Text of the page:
By Jared Chausow
By Katie Toth
By Elizabeth Flock
By Albert Samaha
By Anna Merlan
By Jon Campbell
By Jon Campbell
By Albert Samaha
"Between Oprah, Ellen and the Clintons," says Cook, "our culture has just gotten used to the fact that lives are very complicated." Reactions have been glowing, except for occasional jabslike the one from a reviewer who criticized Cook's "determination to remodel the subject as a sapphic icon." Last month, at Hofstra University's Eleanor Roosevelt conference, Cook came up against a granddaughter of ER's who said she refuses to read the book and covers it up whenever she sees it. "Your grandmother," Cook told her, "didn't believe in censorship."
Cook, 58, has also produced a praised biography of Dwight Eisenhower, but she has spent the past 18 years of her life with Eleanor Roosevelt, to the point where the distinctions between her and her subject are sometimes blurry. It's a case of one uppity activist studying another. Cook has waded through, among many other documents, the FBI's thick file on ER. She has followed in ER's footsteps around the country, conducting interviews and gathering factoids that she can churn out at a moment's notice. She can practically channel ER, producing a nearly perfect version of her proper, faintly British speech. She certainly shares her views on social justice.
"Here we are in 1999, and no money has been put into housing starts since Ronald Reagan came into office," says Cook. "We need to jump-start a movement." Known as a fiery and passionate advocate as well as a scholar, she has taught history at John Jay College for 33 years and she doesn't miss a chance to advocate, rather than just analyze.
Splitting her time between Manhattan and East Hampton, Cook is part of a close-knit community of feminists who migrated to the East End about 20 years ago. She's often spotted at strategy meetings and progressive events, a Southwestern-style figure in trademark cowboy boots and low-rider blue jeans and vests. This afternoon, lunching on tempeh and Middle Eastern salads at Babette's, she's in red pointy cowboy boots and jeans and a purple shirt over a turquoise one. A beaded necklace made by the late New York poet laureate Audre Lordea close friendhangs around her neck. A strong, animated presence, her eyes widen when she reveals ER facts and squint when she points out problems with politics. Well-armed with a sense of humor, she laughs in joyous bursts. Acquaintances slide by the table to pay homage, saying they just saw her on TV or read a review in the paper. She tells restaurant owner and fan Barbara about an upcoming Newsday article that will be a letter from Eleanor to Hillary Clinton, urging the latter to be more like the former. "It's time," Barbara says earnestly. "This is not a time to hold back on anything."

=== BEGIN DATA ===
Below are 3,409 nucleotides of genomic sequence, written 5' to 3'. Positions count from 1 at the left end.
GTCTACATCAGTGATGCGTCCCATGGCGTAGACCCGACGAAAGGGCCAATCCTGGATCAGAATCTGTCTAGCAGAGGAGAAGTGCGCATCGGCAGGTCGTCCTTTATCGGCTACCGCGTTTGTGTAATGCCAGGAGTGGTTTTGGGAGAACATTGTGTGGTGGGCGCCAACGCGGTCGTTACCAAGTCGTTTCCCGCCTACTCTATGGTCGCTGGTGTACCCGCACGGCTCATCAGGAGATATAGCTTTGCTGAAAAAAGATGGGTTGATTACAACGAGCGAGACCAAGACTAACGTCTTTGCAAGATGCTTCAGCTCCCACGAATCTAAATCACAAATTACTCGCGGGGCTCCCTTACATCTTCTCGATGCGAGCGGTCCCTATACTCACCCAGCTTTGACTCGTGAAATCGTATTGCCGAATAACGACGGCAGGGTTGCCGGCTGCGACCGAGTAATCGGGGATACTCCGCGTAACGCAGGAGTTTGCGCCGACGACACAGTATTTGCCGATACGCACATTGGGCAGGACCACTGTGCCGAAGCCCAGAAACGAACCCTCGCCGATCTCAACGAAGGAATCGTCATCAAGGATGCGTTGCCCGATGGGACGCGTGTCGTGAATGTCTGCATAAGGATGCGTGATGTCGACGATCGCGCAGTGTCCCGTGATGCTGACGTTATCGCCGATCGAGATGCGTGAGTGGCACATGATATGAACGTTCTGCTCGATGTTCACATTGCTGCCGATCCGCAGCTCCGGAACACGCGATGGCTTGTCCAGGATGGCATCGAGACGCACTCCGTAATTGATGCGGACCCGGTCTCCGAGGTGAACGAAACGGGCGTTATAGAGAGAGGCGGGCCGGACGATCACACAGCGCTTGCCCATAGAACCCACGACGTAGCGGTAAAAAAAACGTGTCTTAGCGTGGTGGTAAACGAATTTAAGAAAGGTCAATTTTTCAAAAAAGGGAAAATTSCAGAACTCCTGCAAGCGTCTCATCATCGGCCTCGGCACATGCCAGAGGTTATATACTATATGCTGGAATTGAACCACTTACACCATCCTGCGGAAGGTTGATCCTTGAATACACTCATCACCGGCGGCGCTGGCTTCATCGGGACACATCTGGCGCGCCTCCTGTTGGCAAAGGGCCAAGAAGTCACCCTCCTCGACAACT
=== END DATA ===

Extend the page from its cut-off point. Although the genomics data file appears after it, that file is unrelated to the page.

Just as Cook refused to hold back when faced with ER's correspondence with veteran journalist Hickok. And just as ER herself did when she left those letters to the public domain.
"She wanted people to know," Cook says. There's little other proof that the women were lovers, and Cook ultimately leaves it up to her readers to decide. "If you want to say, 'I can't stand to believe it,' I'll leave that up to you." But, she says, "Thereno doubt in my mind."
The love between ER and Hickock isn't Cook's only focus. She's won kudos for good research and fine writing. And Cook didn't fawnshe took ER to task for, among other things, failing to speak out about the Holocaust.
Born in Flushing, Cook comes by her own progressivism honestly, though she notes that her father went both ways. "The day my father died," she recalls, "he told me to go vote for Nixon." Not likely. She has spent more than half her life as a progressive activist. In recent years, Cook fought to shut down the Shoreham nuclear plant and has rallied against Brookhaven National Lab's tritium leaks. In East Hampton, she belongs to the NAACP and EEGO (East End Gay Organization). She won't pass up an opportunity to go off about health care, the housing crisis, the "degrading of the UN" and racism in the prison system. The latter issue prompted Cook to teach prisoners and to organize a conference last year on prison education.
Cook never even meant to be a historian, but rather a physical education major. As a teen gymnast, though, she tore ligaments in a leg. Thanks to a professor, she discovered a love of history. During the Vietnam War, she met the love of her life, playwright and psychotherapist Claire Coss, at a meeting of the Women's International League for Peace and Freedom. "We left our husbands for each other," Cook says with a grin.
While ER stuck by FDR, her strongest passion seemed to be for the woman she called "Hick," says Cook. ER, the classic liberal when liberalism held a strong following, read poetry at women's prisons, rallied for the poor and fought for fair and affordable housing and against racism. And, wouldn't you know, ER and Cook even shared a passion of sports. ER once wrote that the happiest moment of her life was when she made the field hockey team in school.
To Coss, Cook is Eleanor Roosevelt's "emissary." But Cook says Coss "was really the guide and the editor. All of the agony that a writer feelsto be able to talk about it with someone who's a working psychotherapist is a real blessing." As a result, Cook's long and intense affair with ER hasn't come between herself and Coss.
"If she had worked on Eisenhower for 18 years, well... " Coss says, laughing. "But not Eleanor. She is a constant inspiration. I feel I know her very well."